Providing practical, down-to-earth advice for family historians since 1995, online since 1985.
Setting aside all sweetness, that takes some nerve!
In the course of my volunteer administration of a few RootsWeb Mailing Lists and Ancestry.com Message Boards, I’ve seen an increase in postings where folks are requesting “lookups” for ancestors in databases that are part of paid subscription services.
One recent genealogical posting involved someone in the 1880 US Federal Census (free index at FamilySearch.org, with free links to Ancestry.com’s scanned images.) The “researcher” (and I use that term advisedly) asked others to search in the northeast part of the US for his entries in the 1840-1870, 1900 & 1910 census. GOOD HEAVENS.
Anyone foolish enough to respond doesn’t value his time or research dollar.
It’s a bit different if you use the message boards and mailing lists to SHARE what you’ve learned, and hope to find another researcher who has already climbed the same family tree. But to ask someone to do outright original research over a 60 year time period in multiple localities, gratis, that is absurd.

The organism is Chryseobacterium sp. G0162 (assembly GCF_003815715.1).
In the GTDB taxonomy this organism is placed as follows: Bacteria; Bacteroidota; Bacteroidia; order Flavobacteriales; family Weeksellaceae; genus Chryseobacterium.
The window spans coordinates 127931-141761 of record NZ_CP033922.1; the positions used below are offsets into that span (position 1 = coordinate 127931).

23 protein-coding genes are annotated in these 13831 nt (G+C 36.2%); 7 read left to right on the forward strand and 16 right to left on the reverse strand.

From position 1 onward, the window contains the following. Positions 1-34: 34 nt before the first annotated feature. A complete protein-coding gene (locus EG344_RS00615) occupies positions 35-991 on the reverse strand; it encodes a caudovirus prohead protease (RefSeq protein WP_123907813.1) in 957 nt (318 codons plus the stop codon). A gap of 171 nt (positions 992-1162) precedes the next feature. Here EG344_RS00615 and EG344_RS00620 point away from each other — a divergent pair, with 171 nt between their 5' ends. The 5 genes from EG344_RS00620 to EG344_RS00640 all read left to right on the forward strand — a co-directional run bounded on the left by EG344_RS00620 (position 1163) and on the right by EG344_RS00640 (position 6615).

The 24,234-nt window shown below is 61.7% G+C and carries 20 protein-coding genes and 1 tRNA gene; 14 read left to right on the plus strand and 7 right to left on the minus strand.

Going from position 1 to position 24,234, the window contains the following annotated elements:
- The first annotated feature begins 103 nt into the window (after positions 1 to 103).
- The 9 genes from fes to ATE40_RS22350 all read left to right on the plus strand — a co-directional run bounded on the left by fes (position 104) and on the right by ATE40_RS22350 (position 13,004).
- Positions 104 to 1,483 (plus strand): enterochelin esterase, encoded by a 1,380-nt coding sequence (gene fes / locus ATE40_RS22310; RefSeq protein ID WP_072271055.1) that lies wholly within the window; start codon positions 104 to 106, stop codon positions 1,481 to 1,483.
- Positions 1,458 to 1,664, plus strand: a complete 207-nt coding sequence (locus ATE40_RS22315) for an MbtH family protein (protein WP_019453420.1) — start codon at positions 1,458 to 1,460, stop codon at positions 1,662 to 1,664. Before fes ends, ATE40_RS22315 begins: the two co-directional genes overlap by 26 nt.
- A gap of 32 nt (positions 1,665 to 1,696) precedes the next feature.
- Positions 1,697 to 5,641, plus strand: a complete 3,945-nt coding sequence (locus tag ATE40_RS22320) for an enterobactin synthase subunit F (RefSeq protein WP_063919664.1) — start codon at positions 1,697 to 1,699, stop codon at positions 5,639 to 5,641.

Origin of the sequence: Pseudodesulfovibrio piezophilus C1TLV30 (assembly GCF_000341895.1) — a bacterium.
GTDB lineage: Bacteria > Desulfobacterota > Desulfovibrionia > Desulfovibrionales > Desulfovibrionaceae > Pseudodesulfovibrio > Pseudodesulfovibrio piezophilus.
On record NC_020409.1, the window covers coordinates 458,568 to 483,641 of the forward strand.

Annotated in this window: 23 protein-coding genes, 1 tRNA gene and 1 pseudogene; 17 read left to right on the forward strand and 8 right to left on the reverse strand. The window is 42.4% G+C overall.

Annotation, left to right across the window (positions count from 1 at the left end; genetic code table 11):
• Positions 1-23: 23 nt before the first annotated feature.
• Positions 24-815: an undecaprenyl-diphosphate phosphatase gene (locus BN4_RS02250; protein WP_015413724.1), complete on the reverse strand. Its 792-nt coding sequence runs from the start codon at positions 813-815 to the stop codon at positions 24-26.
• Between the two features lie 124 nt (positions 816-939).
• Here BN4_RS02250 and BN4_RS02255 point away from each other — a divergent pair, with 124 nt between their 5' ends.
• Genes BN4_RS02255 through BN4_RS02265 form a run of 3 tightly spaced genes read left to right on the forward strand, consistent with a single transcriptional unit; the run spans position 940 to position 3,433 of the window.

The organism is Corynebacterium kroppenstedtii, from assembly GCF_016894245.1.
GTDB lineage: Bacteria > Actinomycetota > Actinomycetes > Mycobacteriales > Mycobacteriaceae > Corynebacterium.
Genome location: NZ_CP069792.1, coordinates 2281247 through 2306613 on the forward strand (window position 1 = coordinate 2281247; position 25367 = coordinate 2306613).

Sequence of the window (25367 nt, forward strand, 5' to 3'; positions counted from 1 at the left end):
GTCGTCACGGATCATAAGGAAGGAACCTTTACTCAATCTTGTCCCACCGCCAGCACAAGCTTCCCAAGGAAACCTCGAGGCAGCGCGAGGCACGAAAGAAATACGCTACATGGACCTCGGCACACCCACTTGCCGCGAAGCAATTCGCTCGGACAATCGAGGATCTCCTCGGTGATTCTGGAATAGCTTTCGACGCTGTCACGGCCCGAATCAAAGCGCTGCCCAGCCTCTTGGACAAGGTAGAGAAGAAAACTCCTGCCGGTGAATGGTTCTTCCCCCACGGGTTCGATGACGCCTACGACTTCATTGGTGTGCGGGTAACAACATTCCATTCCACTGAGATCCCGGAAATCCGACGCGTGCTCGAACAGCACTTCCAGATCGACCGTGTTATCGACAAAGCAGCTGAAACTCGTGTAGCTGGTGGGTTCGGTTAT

From Merriam Webster’s website: http://www.m-w.com:
Doing genealogical research with federal census records is a standard for family historians. In the past we had to order microfilm through our local LDS Family History Centers or view them at regional branches of the National Archives. These avenues are still available to researchers.
One may freely access the scanned images of census records through AncestryPlus (from Ancestry.com) if the local Family History Center has access. Joining Ancestry.com for even 90 days is a reasonable option. Alternately the local or regional public library may provide free access to HeritageQuestOnline.com, or one can access them through low cost membership in other libraries such as Godfrey.org. It’s also possible that the volunteers at USGenWeb.com may have indexed or have begun scanning the census pages for the area where your ancestor lived.
Online cemetery listings online are wonderful, but they are by no means even close to being complete. So there is no point in getting upset via mailing lists and message boards stating that you have searched high and low, and can’t find a thing.
There is no substitute for doing our own research. That involves joining a few societies, turning a few microfilm reels, visiting a few (non-microfilmed) courthouses and churches, turning a few pages in some books, making a few photocopies (OK, tons of photocopies), walking a few cemeteries, interviewing a few relatives and the like.
It isn’t all available online yet, and we cannot expect to get it all done by requesting that other folks do “lookups” for us.
IF YOU DON’T LIKE IT, try another “hobby.”
Do they have something like online Sumo wrestling? I might also recommend virtual cliff-jumping.
Happy family tree climbing!